What happens when adults take over in truth, is that these kinds of silly laws get thrown out exactly as they should be.  It's too bad though, that small government Republicans (now I don't actually KNOW any of those, but they think they exist), prefer to waste everyone's time AND money with this form of sophistry and foolishness.

Why do so many modern Republicans hate the Constitution so much? (jk), what I really mean to ask is, why do so many Republicans so poorly understand the Constitution and how our government works?  Rather than recognize federal supremacy they shun it when they want and embrace it when it's convenient.  They do so because they simply want their guns (to shoot people if they play rap music or "run their mouth"), and they want lower taxes because they think somehow that will make them wealthy.  They say just about anything to ensure they have their guns, even though the Heller/McDonald decisions have put to bed the central issue around gun control by establishing gun ownership as an individual right and, ironically, incorporating that right onto the states.  They (seemingly) KNOW that the McDonald decision did this, trumping states' laws, yet then applaud a law which would try to assert state law could possibly trump federal statue and then.  In short, these "adults" are showing the maturity by advocating undoing our federal democracy and hard won outcomes of the Civil War, 150 years later.  I suppose that's adult in some corner.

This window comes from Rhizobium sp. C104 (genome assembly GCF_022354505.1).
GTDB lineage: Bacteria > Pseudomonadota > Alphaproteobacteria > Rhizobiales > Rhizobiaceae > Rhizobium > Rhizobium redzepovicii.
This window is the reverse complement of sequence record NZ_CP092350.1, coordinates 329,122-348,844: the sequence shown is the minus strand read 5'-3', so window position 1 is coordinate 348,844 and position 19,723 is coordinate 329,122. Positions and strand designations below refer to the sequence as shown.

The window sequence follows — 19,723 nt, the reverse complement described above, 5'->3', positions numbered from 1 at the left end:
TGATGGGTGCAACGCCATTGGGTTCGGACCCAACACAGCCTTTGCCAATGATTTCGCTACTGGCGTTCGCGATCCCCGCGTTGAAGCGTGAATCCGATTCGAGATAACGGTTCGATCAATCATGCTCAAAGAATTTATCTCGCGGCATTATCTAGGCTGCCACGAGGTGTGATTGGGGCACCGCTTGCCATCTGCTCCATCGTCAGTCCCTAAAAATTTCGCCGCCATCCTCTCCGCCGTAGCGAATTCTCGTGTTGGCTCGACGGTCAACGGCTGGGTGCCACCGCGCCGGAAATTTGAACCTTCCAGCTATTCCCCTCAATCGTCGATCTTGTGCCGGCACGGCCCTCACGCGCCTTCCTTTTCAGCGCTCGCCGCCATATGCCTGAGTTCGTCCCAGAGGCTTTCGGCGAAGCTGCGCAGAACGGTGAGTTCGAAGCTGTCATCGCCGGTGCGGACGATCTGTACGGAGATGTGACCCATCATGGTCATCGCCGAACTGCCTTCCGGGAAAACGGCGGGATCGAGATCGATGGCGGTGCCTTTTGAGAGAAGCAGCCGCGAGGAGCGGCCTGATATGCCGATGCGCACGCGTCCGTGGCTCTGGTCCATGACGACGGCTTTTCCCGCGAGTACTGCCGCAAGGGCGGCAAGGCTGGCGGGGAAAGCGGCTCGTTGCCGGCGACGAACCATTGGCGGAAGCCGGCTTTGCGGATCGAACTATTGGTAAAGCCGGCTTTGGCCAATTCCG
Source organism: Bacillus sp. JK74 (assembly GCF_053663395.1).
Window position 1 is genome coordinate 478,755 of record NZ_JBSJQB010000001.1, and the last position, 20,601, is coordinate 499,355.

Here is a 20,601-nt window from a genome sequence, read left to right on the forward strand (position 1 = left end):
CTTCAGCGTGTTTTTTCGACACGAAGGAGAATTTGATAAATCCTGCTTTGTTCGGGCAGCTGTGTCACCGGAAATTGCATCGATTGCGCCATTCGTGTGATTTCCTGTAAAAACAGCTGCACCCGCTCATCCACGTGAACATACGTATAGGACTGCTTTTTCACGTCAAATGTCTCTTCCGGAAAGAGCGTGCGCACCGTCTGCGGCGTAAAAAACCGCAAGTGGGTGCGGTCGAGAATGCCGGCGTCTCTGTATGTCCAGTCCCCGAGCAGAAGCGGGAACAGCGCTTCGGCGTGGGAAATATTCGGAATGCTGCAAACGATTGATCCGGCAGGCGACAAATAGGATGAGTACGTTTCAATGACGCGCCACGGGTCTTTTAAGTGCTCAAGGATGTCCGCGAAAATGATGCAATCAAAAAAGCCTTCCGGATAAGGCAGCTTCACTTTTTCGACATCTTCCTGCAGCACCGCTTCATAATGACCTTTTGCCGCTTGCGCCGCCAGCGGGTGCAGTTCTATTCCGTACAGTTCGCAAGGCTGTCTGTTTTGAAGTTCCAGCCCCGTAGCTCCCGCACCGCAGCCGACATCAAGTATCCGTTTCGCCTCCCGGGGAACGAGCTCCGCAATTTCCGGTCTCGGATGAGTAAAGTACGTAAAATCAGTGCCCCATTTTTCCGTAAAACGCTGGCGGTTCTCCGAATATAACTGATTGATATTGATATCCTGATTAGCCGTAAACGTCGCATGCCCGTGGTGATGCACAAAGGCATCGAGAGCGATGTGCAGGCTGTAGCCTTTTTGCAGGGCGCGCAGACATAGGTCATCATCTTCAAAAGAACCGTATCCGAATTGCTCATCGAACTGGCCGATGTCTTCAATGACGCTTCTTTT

I suppose, on Mars, in another universe, where truth is lies and up is down, through the looking-glass.

The truth is, I should know better than to stop by, but I keep hoping (against hope) my friend, who is a loyal member of the flat-earth society (I mean the global climate change denier cult), will change.  I ought to know better, but so should he.


  1. The radical right wonder why we doubt their safety and judgment with firearms.

    It is because they demonstrate such poor judgment in their political, economic, and personal thinking. And because facts show they are not really as safe, responsible, or proficient as they would like us to think they are.

    The example of Kurt Daudt letting a person with a bad history of violence use his loaded gun to threaten people in Montana, and then assisting him to escape, and transporting his loaded gun across other states in violation of gun laws, springs to mind as one example.

    The radical right - like our friend Mitch - demonstrate they live in a gun-toting alternate reality world, disconnected from the rational world the rest of us live in every day. To them up is down, epic failure is winning, and blah blah blah, guns. Jesus. Obamacare. have replaced rational thought.

  2. FYI -- Ky. Baptists lure new worshippers with gun giveaway ?
    "Second Amendment Celebrations" feature "Giveaways for God" ...
    Yep, America, One Nation Under GUNS

  3. I just posted this and it disappeared.

    Suggestion. Get a new friend.